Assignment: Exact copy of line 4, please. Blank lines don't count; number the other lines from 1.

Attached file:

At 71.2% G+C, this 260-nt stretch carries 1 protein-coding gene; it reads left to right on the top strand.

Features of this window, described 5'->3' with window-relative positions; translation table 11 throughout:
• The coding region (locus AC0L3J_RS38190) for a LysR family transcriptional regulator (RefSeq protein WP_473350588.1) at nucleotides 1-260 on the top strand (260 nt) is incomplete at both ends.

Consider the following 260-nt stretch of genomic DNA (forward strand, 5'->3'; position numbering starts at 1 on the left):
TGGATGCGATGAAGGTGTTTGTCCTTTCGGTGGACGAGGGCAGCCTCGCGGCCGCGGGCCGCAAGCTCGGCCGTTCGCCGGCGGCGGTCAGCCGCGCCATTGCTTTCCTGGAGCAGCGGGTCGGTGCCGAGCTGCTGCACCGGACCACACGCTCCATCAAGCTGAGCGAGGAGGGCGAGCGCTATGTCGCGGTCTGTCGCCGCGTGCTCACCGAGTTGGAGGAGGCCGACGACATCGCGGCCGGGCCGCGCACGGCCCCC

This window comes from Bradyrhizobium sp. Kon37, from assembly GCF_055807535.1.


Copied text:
Consider the following 260-nt stretch of genomic DNA (forward strand, 5'->3'; position numbering starts at 1 on the left):